Whether or not drug companies really need a liability shield is concealed in their proprietary balance sheets. But there aren't many companies that can make pandemic flu vaccines, and history has shown that they just won't make them unless we provide this shield. In 1976, President Ford ordered mass immunization following the detection of the "swine flu" influenza virus in an Army recruit who died from it. That year, production of the vaccine was delayed several months because the drug industry could not get insurance. Congress finally underwrote the campaign, and the insurance industry turned out to have been right—the vaccine was associated with an unusual paralytic disease called Guillain-Barré syndrome. The federal government had to handle 5,000-plus claims from allegedly vaccine-injured patients and paid out nearly $100 million in compensation.
[...] But Congress' treatment of pandemic flu vaccine makers takes risk-protection to an excessive level. The bill would make it impossible to sue a vaccine or antiviral drug-maker without proof of "willful misconduct." This will be almost impossible to prove, because the bill stipulates that any claim of injury would be adjudicated not by judges, with their investigatory powers, but by the secretary of the Department of Health and Human Services. The bill protects companies without establishing a fund to pay potential vaccine victims. This is not a reassuring decision, and since vaccination programs rely on public trust, it is a remarkably shortsighted one. Even drug company officials were worried that the measure could further harm their reputation and diminish confidence in vaccines. Apparently, however, House budget hawks were adamant that the bill contain no compensation provision that costs money and thus adds to the federal deficit.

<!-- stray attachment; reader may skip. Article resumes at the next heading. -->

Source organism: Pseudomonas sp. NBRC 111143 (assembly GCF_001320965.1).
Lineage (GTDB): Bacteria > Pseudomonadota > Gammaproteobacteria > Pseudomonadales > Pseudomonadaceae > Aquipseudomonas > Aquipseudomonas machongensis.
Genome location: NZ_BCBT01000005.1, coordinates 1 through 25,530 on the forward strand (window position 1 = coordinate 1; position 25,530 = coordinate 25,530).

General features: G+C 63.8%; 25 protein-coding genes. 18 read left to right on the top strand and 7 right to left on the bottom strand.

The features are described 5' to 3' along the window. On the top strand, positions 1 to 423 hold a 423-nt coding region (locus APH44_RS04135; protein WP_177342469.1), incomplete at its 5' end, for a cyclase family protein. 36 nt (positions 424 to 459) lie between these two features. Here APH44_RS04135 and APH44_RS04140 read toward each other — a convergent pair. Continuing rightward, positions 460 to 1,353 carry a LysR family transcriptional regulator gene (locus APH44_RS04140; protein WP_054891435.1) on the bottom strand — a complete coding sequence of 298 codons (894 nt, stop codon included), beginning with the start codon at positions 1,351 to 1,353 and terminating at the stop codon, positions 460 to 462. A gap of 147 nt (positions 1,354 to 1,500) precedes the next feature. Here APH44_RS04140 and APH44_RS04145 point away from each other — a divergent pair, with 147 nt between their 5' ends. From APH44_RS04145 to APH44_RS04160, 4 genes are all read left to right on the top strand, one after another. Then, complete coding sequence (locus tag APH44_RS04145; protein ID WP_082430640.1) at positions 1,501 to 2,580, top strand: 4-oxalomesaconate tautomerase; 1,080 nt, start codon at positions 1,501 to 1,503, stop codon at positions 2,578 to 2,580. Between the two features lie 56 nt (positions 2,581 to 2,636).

Flu vaccines today are safer than they were in 1976. But it should be the duty of experts on vaccine safety, and not HHS Secretary Mike Leavitt, to decide whether a bad outcome after vaccination was caused by the vaccine. In the battle against dangerous bugs, our troops—which is to say, ourselves—deserve better.
Read the full Arthur Allen article on Slate.com.